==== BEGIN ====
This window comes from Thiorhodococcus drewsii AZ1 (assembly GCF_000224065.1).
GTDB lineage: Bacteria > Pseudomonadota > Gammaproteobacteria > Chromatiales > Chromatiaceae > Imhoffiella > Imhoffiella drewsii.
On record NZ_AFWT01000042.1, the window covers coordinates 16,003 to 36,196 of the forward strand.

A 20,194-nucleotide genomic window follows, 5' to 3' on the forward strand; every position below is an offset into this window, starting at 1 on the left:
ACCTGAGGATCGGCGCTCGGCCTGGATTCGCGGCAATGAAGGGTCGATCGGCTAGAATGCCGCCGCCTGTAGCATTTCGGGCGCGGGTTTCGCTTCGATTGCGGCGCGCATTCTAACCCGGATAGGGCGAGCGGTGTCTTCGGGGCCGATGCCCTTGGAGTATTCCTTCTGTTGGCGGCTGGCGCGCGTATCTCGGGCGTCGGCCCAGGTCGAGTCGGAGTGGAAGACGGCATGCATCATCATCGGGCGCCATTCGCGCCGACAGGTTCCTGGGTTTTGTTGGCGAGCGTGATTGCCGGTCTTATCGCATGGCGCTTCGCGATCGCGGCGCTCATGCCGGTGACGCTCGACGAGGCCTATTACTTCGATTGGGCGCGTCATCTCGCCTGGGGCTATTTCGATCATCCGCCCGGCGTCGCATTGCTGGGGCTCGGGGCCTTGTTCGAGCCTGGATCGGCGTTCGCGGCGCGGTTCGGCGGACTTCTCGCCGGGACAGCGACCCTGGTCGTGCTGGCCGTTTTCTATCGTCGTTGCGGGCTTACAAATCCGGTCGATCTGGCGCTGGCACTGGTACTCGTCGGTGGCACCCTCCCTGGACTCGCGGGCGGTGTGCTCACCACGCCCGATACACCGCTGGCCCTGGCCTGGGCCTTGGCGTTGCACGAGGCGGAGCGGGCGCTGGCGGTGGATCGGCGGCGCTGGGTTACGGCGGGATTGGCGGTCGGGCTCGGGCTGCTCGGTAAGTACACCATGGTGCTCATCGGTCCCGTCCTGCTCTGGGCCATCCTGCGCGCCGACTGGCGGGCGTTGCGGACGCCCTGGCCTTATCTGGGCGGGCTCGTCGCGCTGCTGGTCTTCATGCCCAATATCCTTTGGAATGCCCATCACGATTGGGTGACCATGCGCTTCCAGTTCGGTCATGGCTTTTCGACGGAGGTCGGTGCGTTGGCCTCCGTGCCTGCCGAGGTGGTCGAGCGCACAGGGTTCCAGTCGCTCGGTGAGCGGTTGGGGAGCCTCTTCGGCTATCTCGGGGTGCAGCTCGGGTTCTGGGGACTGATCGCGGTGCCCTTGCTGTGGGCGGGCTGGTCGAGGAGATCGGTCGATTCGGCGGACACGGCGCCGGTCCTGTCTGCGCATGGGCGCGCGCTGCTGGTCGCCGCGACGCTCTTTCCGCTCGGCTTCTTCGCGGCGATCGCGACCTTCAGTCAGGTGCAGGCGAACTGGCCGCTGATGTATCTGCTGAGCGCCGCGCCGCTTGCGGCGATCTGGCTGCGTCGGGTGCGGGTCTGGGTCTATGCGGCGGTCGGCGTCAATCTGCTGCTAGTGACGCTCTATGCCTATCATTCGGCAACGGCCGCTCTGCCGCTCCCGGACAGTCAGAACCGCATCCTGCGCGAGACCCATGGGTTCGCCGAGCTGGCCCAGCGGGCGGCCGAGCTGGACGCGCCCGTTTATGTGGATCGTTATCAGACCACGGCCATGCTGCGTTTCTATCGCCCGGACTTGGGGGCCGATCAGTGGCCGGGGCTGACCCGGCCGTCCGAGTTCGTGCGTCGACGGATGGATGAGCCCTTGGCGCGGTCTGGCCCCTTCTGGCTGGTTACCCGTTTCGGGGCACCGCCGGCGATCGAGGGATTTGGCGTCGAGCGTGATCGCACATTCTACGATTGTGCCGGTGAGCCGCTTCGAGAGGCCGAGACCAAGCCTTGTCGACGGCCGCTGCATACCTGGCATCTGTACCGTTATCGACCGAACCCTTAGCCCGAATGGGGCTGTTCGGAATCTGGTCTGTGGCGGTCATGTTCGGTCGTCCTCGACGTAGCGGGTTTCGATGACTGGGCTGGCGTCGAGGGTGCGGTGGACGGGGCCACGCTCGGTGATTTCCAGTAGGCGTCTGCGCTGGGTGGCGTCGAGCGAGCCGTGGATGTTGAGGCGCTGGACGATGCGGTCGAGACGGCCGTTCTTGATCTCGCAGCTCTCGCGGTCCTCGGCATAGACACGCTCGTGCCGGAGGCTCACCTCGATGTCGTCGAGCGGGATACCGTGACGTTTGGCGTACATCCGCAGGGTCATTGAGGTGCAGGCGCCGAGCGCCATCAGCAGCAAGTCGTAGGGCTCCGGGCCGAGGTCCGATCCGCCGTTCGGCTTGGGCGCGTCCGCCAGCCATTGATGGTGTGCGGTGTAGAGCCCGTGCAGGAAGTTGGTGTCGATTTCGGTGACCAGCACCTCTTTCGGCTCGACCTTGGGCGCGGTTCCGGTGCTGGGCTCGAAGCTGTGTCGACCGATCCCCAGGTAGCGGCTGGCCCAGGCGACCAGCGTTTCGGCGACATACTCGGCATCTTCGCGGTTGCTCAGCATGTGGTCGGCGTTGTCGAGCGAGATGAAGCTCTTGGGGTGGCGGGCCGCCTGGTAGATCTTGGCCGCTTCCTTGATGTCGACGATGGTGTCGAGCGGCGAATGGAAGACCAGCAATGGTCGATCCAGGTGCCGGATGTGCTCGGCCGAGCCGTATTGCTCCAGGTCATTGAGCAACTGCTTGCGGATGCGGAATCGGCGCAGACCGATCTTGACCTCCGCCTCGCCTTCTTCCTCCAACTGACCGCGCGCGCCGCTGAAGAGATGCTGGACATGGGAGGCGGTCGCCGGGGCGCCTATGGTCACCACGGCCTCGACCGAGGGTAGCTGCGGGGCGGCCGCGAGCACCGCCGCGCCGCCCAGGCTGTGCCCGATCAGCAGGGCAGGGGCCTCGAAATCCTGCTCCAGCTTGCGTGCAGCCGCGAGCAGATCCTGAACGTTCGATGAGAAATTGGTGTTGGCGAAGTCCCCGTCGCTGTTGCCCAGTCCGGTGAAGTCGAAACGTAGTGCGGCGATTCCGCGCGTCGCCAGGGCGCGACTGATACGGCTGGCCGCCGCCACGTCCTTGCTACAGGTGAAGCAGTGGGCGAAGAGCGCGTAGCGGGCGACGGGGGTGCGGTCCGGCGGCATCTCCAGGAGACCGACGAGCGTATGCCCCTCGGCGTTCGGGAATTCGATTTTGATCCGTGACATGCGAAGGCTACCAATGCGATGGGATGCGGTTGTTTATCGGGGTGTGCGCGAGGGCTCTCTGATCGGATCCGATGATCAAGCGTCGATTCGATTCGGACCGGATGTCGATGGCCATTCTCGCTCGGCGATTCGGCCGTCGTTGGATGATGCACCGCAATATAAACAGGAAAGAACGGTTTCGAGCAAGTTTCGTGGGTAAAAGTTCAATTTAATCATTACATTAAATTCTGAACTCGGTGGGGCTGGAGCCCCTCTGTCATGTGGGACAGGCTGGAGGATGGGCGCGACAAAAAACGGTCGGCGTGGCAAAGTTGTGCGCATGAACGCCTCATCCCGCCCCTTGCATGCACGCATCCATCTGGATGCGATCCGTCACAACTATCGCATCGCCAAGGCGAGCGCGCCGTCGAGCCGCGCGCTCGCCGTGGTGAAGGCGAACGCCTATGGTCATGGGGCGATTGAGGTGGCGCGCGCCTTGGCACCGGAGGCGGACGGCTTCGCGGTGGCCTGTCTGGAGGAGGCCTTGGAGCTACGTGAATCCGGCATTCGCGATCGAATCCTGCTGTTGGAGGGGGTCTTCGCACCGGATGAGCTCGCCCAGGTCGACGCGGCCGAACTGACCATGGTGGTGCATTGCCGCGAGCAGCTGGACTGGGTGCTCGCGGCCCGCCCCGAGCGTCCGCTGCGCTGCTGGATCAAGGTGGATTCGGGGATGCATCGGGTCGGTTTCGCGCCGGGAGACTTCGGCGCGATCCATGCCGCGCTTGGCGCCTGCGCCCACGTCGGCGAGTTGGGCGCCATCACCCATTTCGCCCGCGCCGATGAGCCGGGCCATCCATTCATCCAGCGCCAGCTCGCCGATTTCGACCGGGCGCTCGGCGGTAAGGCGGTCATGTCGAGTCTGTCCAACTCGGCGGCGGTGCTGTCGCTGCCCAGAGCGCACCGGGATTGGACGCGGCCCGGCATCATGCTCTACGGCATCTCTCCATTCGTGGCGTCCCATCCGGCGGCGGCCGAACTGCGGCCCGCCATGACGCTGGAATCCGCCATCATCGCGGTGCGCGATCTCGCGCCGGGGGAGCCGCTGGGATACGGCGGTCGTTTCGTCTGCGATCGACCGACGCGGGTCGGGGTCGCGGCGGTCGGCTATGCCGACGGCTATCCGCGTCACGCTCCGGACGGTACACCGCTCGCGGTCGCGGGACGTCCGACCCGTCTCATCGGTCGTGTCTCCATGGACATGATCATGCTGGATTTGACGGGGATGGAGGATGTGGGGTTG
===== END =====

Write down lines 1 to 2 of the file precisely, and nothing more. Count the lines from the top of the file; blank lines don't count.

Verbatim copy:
This window comes from Thiorhodococcus drewsii AZ1 (assembly GCF_000224065.1).
GTDB lineage: Bacteria > Pseudomonadota > Gammaproteobacteria > Chromatiales > Chromatiaceae > Imhoffiella > Imhoffiella drewsii.